Kisch, Frederick Hermann
KISCH, FREDERICK HERMANN
KISCH, FREDERICK HERMANN (1888–1943), military engineer and Zionist leader. Born in Darjeeling, India, where his father, Hermann, was in the Indian Civil Service, Kisch finished in second place at the Royal Military Academy, Woolwich, joined the Indian Army, and was posted to Baluchistan in World War i. He was wounded in France and again in Mesopotamia; the second wound prevented further active service. He was then appointed to the Directorate of Military Intelligence at the War Office in the section covering Russia, Persia, China, and Japan. He was a member of the British delegation at the Paris Peace Conference (1919–21), and headed the military intelligence section. Although he was a lieutenant colonel by that time, he nevertheless failed to obtain a nomination to the Staff College. He resigned from the army and in 1923 accepted *Weizmann's invitation to become a member of the Zionist Executive in Jerusalem and head of its Political Department. Later he became chairman of the Jerusalem Executive, where his main task was to interpret the Jews to the Mandatory government and vice versa. Kisch's problems were compounded by his inevitable English orientation, so that while he and the British understood but did not agree with one another, he and the Jews agreed but did not understand one another. Anxious to find common ground with the Arabs, he met King Hussein of Hejaz (1924 and 1931), the emir Abdullah of Transjordan in Amman (1924), and Egyptian leaders in Cairo. He left the *Jewish Agency Executive in 1931 and engaged in private business in Haifa, at the same time advising the yishuv on security matters. His experiences are recounted in his book, Palestine Diary (1938).
On the outbreak of World War ii he returned to active service in the British Army and was sent to Egypt, where by 1941 he was chief engineer, Eighth Army, with rank of brigadier. He was responsible throughout all North Africa for maintaining the water supply lines for military construction during the advances and demolition during the retreats, and for designing mine fields and devising anti-mine measures. Almost at the end of the fighting he was killed while inspecting a German mine field and was buried in Tunisia. He was decorated by the British and French governments. Kefar Kisch and the Kisch Memorial Forest in Lower Galilee are named after him.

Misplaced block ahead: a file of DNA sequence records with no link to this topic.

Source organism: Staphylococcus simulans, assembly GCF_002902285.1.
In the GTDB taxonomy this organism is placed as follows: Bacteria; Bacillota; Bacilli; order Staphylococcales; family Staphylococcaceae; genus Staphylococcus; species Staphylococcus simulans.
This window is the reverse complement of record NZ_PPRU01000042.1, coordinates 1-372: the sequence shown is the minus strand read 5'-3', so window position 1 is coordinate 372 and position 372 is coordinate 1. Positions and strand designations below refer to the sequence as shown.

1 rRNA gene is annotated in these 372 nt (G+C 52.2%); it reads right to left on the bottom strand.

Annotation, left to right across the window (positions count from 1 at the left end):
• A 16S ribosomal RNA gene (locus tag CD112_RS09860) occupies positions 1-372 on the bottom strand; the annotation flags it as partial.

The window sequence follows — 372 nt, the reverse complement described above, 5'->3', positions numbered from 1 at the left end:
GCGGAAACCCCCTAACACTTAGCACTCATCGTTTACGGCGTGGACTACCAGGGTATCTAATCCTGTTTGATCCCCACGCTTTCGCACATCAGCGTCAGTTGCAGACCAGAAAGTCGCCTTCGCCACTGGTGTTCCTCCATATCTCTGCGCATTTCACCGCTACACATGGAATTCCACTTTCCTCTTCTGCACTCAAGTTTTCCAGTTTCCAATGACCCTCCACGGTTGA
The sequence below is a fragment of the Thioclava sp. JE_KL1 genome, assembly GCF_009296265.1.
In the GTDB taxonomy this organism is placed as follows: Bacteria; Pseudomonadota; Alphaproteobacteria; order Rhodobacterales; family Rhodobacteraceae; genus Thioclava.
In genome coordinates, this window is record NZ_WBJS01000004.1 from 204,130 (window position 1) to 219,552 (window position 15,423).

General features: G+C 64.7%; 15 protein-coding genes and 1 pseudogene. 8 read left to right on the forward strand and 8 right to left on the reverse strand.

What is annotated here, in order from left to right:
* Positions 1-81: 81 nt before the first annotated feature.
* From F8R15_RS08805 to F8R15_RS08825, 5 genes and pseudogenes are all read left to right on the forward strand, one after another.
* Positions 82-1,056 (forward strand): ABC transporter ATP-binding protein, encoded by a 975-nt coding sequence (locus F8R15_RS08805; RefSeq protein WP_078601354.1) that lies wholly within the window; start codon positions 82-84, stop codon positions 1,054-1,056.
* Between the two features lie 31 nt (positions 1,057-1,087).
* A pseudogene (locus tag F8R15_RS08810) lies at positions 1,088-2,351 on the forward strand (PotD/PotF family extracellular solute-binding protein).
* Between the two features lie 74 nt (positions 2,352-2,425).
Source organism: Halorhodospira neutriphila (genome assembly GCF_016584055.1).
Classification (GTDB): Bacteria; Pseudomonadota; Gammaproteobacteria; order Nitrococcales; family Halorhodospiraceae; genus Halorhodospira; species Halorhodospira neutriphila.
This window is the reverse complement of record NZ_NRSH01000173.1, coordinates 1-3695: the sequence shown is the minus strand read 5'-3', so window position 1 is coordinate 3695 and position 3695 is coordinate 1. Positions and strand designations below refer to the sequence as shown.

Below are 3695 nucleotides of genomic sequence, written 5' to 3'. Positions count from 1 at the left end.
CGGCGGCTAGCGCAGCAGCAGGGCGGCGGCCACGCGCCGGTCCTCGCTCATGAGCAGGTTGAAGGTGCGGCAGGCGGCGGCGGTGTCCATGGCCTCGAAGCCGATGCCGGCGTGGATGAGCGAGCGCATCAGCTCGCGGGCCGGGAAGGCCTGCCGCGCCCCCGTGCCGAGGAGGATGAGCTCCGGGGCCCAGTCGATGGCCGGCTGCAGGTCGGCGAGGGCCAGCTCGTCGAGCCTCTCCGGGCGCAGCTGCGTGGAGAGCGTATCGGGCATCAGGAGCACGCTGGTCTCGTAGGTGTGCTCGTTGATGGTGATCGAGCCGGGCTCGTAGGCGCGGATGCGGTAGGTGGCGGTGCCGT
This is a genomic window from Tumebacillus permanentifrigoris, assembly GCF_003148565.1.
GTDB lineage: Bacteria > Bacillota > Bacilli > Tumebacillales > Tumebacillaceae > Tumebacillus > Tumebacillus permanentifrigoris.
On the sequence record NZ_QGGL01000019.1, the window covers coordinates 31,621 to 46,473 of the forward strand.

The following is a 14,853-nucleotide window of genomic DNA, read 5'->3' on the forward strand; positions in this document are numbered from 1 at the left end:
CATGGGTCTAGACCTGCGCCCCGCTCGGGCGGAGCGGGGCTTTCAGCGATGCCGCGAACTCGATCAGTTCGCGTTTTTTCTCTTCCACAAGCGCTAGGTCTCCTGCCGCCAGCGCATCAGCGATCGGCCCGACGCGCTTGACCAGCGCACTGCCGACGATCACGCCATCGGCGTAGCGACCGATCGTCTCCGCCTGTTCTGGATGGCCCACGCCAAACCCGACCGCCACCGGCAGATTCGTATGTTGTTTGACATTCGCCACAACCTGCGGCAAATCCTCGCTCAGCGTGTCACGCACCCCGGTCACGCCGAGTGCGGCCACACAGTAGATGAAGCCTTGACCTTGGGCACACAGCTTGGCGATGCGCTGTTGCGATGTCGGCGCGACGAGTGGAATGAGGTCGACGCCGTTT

N. Bentwich and M. Kisch, Brigadier Frederick Kisch, Soldier and Zionist (1966).
[Semah Cecil Hyman]
"Kisch, Frederick Hermann." Encyclopaedia Judaica. . Encyclopedia.com. (February 22, 2019). https://www.encyclopedia.com/religion/encyclopedias-almanacs-transcripts-and-maps/kisch-frederick-hermann
"Kisch, Frederick Hermann." Encyclopaedia Judaica. . Retrieved February 22, 2019 from Encyclopedia.com: https://www.encyclopedia.com/religion/encyclopedias-almanacs-transcripts-and-maps/kisch-frederick-hermann
Encyclopedia.com gives you the ability to cite reference entries and articles according to common styles from the Modern Language Association (MLA), The Chicago Manual of Style, and the American Psychological Association (APA).
Within the “Cite this article” tool, pick a style to see how all available information looks when formatted according to that style. Then, copy and paste the text into your bibliography or works cited list.
Because each style has its own formatting nuances that evolve over time and not all information is available for every reference entry or article, Encyclopedia.com cannot guarantee each citation it generates. Therefore, it’s best to use Encyclopedia.com citations as a starting point before checking the style against your school or publication’s requirements and the most-recent information available at these sites:
Modern Language Association
The Chicago Manual of Style
American Psychological Association
- Most online reference entries and articles do not have page numbers. Therefore, that information is unavailable for most Encyclopedia.com content. However, the date of retrieval is often important. Refer to each style’s convention regarding the best way to format page numbers and retrieval dates.
- In addition to the MLA, Chicago, and APA styles, your school, university, publication, or institution may have its own requirements for citations. Therefore, be sure to refer to those guidelines when editing your bibliography or works cited list.